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East Coast LNG Facing Many Challenges

The abundance of domestic liquefied natural gas (LNG) regasification projects is not limited to the Gulf Coast. The northeastern Atlantic Coast has its share of proposed terminals as well. However, given rising construction costs and difficulty in securing LNG supply commitments, their futures are far from certain.

Canaport LNG, a project sited in St. John, NB, and backed by Repsol YPF (75%) and Irving Oil Ltd. (25%), already has its LNG supply lined up, unlike competing projects, according to Phil Ribbeck, director, LNG North America, for Repsol YPF. At a Houston forum held by the Center for Energy Economics and the Canadian Consulate General, Ribbeck provided his take on the Canaport project, some of its competitors and LNG development efforts in general.

The Canaport terminal is estimated to cost $750 million and will have initial firm sendout capacity of 1 Bcf/d with capability to expand to 2 Bcf/d. Early construction efforts are under way, and it is expected to be in operation by late 2008. While touting his project and the competing Bear Head terminal (sponsored by Anadarko Petroleum Corp.) proposed for Cape Breton Island, NS, Ribbeck was candid about all the uncertainties that lie in the paths of LNG developers.

He said that today there is only about 950 MMcf/d of takeaway pipeline capacity to get northeastern regasified LNG to the East Coast market and perhaps another 200 MMcf/d more for shippers who use the Portland Natural Gas Transmission System (PNGTS) to move gas into the Quebec market area. "You're already looking at a limitation with respect to the infrastructure to support the projects up there. That one, in particular, has not been addressed yet," Ribbeck said. He did note that state and provincial officials have been discussing incentives to encourage the industry to expand capacity. However, things aren't moving fast enough.

"When is all this process going to begin? All these guys are talking. But the thing I see is you have the politicians in one area talking about stuff. You have the regulators in another area talking about stuff. And you have all of us in the industry in our own separate silos all talking about stuff. The process has to become a lot more effective with respect to handling all these issues."

Perhaps a greater threat to LNG project developers in the Northeast is the question of whose project is really needed. By Ribbeck's math, supplies entering the New England-New York-Atlantic Canada market from the U.S. Gulf Coast amount to about 4.5 Bcf/d. Existing and proposed LNG terminals add to that about 10 Bcf/d, and on top of that add another 7.8 Bcf/d from terminals that have only been announced. That makes for 22.3 Bcf/d of supply for a regional market that consumes about 5 Bcf/d on an average annual basis and is expected to grow to only about 5.75 Bcf/d by 2015, Ribbeck said.

"I'm just part of 22.3 Bcf/d of opportunity for these [market-area] guys," he said. "They're going to pick and choose and just do whatever they want. It's going to be interesting to see how that unfolds over time."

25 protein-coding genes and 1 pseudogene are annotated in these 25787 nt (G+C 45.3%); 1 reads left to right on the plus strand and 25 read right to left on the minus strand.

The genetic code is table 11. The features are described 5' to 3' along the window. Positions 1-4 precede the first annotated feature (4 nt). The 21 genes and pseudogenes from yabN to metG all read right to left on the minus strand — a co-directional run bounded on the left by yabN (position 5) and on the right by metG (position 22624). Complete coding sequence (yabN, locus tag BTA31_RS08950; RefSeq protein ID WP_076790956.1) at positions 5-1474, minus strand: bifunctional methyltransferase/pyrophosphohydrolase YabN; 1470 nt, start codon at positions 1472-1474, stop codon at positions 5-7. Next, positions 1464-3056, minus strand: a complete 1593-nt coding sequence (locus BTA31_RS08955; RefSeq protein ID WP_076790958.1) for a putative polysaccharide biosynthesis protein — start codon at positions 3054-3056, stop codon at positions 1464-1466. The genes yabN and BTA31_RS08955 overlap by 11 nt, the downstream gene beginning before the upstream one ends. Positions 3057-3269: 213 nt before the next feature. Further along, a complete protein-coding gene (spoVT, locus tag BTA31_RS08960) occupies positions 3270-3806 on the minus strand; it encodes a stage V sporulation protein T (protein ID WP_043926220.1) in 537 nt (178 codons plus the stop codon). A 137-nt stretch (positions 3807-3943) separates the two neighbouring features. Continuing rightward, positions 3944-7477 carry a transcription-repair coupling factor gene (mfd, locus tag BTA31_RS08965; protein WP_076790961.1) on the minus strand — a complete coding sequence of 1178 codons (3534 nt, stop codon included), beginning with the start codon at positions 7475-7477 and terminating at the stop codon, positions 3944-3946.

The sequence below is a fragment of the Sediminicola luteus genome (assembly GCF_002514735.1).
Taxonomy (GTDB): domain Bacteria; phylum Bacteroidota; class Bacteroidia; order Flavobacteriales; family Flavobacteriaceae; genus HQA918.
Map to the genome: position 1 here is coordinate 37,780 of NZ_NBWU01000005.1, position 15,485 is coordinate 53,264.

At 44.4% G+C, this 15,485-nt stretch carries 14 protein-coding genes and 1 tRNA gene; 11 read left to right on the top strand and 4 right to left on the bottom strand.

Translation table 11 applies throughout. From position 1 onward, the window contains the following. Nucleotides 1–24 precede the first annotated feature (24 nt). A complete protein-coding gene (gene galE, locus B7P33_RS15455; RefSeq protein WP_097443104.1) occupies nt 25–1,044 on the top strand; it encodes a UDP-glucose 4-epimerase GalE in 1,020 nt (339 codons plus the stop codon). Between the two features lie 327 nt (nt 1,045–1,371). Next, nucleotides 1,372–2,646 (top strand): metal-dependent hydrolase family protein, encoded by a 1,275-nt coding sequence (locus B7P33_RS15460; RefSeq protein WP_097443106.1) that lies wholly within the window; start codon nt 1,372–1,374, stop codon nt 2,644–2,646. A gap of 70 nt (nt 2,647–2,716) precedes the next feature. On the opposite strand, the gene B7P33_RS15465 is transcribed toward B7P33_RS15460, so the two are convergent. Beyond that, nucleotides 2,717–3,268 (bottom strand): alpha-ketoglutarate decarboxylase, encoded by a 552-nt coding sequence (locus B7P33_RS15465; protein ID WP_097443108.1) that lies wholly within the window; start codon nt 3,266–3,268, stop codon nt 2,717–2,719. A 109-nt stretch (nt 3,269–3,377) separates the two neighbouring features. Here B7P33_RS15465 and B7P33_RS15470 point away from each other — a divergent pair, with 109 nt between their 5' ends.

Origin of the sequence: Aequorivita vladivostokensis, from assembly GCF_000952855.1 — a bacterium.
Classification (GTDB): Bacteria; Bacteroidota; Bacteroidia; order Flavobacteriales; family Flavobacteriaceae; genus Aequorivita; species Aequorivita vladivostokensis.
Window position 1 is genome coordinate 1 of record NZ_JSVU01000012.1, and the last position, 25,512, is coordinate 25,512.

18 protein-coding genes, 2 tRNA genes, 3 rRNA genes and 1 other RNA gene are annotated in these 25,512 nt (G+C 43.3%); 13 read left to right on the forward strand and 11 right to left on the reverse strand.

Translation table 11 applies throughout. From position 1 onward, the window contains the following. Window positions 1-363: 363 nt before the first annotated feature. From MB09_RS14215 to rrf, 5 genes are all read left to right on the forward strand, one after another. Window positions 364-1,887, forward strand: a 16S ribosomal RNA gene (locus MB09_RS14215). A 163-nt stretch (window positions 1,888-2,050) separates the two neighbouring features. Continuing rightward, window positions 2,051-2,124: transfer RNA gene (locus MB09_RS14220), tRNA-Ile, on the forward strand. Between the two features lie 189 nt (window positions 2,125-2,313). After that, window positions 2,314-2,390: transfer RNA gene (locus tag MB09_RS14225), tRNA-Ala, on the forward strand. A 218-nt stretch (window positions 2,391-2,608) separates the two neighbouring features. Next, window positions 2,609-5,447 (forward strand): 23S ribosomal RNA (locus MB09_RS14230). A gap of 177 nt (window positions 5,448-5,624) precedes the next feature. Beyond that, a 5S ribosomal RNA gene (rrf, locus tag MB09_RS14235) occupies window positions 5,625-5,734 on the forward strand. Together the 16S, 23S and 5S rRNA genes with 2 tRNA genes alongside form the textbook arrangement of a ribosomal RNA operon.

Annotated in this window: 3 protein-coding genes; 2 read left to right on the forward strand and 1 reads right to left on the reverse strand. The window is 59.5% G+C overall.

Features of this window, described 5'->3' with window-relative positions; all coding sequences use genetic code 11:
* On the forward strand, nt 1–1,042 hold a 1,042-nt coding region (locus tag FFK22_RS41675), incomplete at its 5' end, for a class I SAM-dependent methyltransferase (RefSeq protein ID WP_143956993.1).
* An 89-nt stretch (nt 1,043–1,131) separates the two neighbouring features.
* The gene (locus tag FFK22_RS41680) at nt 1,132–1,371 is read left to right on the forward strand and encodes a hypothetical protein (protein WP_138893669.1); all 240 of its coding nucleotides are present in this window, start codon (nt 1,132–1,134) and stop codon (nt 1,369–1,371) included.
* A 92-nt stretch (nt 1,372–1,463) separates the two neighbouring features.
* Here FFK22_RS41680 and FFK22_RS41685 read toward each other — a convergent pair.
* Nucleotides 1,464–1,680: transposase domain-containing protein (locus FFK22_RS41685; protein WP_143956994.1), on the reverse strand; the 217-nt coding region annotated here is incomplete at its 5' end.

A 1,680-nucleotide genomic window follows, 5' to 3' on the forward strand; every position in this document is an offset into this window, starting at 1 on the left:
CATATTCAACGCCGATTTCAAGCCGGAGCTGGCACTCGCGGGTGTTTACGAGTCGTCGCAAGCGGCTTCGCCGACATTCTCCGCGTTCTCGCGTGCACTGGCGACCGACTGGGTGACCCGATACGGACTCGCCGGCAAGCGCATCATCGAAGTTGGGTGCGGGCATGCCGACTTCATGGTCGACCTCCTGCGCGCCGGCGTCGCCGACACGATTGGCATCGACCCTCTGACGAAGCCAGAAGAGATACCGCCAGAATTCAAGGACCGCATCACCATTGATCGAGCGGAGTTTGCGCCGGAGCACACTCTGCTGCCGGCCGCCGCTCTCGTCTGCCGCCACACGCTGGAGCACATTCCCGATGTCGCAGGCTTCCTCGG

So far it would seem that Canadian utility and power generation gas consumers are as reluctant to step up to long-term supply contracts as their U.S. counterparts. "The markets really need to know that supply is going to be there when requested," Ribbeck said. "And that's an interesting point in itself because you would expect the supplier to say, 'Well, if my supply is there aren't you going to take it?' Not only that, but if there are other markets that have incentives that are greater than the market that you're going to with your LNG initially, why are you going to supply a guy for less money?"

Ribbeck said that Atlantic Canada projects are advantaged over their Gulf Coast counterparts by about 15 to 25 cents per MMBtu just from the logistics side. However, having to move gas through the Maritimes and Northeast pipeline and other infrastructure to get to market eats that advantage away pretty quickly. "In spite of advantages, some projects don't compete with the Gulf of Mexico because of their internal North America logistics. As a result, they're having a tough time getting those LNG supplies."

Indeed the holders of upstream LNG supplies are particular about their markets. "The host governments of the supply projects look very closely at every penny because that's less money that goes to their country. Believe me, they're very, very tight on that."

Developers also are facing escalating construction costs in every segment of the LNG value chain. Ribbeck said the effects of hurricanes Katrina and Rita are being felt far and wide. "They have ramped up the cost of construction worldwide on energy projects like you wouldn't believe," he said. "The amount of projects that are out there today is unbelievable. I think it's unprecedented, from the LNG side, the refining side, from the upstream side, all the things that are going on in Alberta with respect to the oil sands...." Add to this an attendant shortage of people and still-high steel prices and development costs have increased substantially, he said.

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